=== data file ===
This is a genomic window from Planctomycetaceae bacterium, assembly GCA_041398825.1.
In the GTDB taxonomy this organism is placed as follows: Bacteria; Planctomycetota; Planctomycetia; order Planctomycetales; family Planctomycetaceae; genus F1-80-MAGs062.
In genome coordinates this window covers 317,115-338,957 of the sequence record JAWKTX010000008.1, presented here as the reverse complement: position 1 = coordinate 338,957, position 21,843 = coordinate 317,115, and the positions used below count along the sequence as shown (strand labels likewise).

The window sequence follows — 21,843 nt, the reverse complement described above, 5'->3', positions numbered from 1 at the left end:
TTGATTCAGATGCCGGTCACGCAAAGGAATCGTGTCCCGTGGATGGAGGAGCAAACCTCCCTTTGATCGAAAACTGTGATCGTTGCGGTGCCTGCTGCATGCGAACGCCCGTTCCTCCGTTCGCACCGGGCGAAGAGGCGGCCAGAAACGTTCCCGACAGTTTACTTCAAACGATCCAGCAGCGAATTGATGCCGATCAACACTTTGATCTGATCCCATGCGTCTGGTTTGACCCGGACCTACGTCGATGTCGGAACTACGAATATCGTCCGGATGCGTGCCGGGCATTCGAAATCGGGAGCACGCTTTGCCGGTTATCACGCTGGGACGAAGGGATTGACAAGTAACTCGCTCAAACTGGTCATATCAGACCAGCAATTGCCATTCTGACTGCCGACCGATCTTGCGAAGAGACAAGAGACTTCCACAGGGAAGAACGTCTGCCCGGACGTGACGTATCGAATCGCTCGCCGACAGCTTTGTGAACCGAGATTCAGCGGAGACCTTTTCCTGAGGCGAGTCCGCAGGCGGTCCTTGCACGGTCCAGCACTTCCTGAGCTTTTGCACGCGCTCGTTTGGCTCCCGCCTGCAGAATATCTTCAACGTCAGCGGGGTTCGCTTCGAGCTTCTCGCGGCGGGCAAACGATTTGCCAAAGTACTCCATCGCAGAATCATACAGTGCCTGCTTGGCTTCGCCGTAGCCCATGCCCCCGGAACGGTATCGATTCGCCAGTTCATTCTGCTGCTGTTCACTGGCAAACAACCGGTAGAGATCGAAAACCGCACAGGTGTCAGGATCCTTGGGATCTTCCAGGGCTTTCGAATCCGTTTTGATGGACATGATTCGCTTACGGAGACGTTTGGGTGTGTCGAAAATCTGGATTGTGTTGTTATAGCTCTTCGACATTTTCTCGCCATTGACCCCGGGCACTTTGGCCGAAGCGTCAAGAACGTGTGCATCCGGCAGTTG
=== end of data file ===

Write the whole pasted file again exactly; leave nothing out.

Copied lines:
This is a genomic window from Planctomycetaceae bacterium, assembly GCA_041398825.1.
In the GTDB taxonomy this organism is placed as follows: Bacteria; Planctomycetota; Planctomycetia; order Planctomycetales; family Planctomycetaceae; genus F1-80-MAGs062.
In genome coordinates this window covers 317,115-338,957 of the sequence record JAWKTX010000008.1, presented here as the reverse complement: position 1 = coordinate 338,957, position 21,843 = coordinate 317,115, and the positions used below count along the sequence as shown (strand labels likewise).

The window sequence follows — 21,843 nt, the reverse complement described above, 5'->3', positions numbered from 1 at the left end:
TTGATTCAGATGCCGGTCACGCAAAGGAATCGTGTCCCGTGGATGGAGGAGCAAACCTCCCTTTGATCGAAAACTGTGATCGTTGCGGTGCCTGCTGCATGCGAACGCCCGTTCCTCCGTTCGCACCGGGCGAAGAGGCGGCCAGAAACGTTCCCGACAGTTTACTTCAAACGATCCAGCAGCGAATTGATGCCGATCAACACTTTGATCTGATCCCATGCGTCTGGTTTGACCCGGACCTACGTCGATGTCGGAACTACGAATATCGTCCGGATGCGTGCCGGGCATTCGAAATCGGGAGCACGCTTTGCCGGTTATCACGCTGGGACGAAGGGATTGACAAGTAACTCGCTCAAACTGGTCATATCAGACCAGCAATTGCCATTCTGACTGCCGACCGATCTTGCGAAGAGACAAGAGACTTCCACAGGGAAGAACGTCTGCCCGGACGTGACGTATCGAATCGCTCGCCGACAGCTTTGTGAACCGAGATTCAGCGGAGACCTTTTCCTGAGGCGAGTCCGCAGGCGGTCCTTGCACGGTCCAGCACTTCCTGAGCTTTTGCACGCGCTCGTTTGGCTCCCGCCTGCAGAATATCTTCAACGTCAGCGGGGTTCGCTTCGAGCTTCTCGCGGCGGGCAAACGATTTGCCAAAGTACTCCATCGCAGAATCATACAGTGCCTGCTTGGCTTCGCCGTAGCCCATGCCCCCGGAACGGTATCGATTCGCCAGTTCATTCTGCTGCTGTTCACTGGCAAACAACCGGTAGAGATCGAAAACCGCACAGGTGTCAGGATCCTTGGGATCTTCCAGGGCTTTCGAATCCGTTTTGATGGACATGATTCGCTTACGGAGACGTTTGGGTGTGTCGAAAATCTGGATTGTGTTGTTATAGCTCTTCGACATTTTCTCGCCATTGACCCCGGGCACTTTGGCCGAAGCGTCAAGAACGTGTGCATCCGGCAGTTG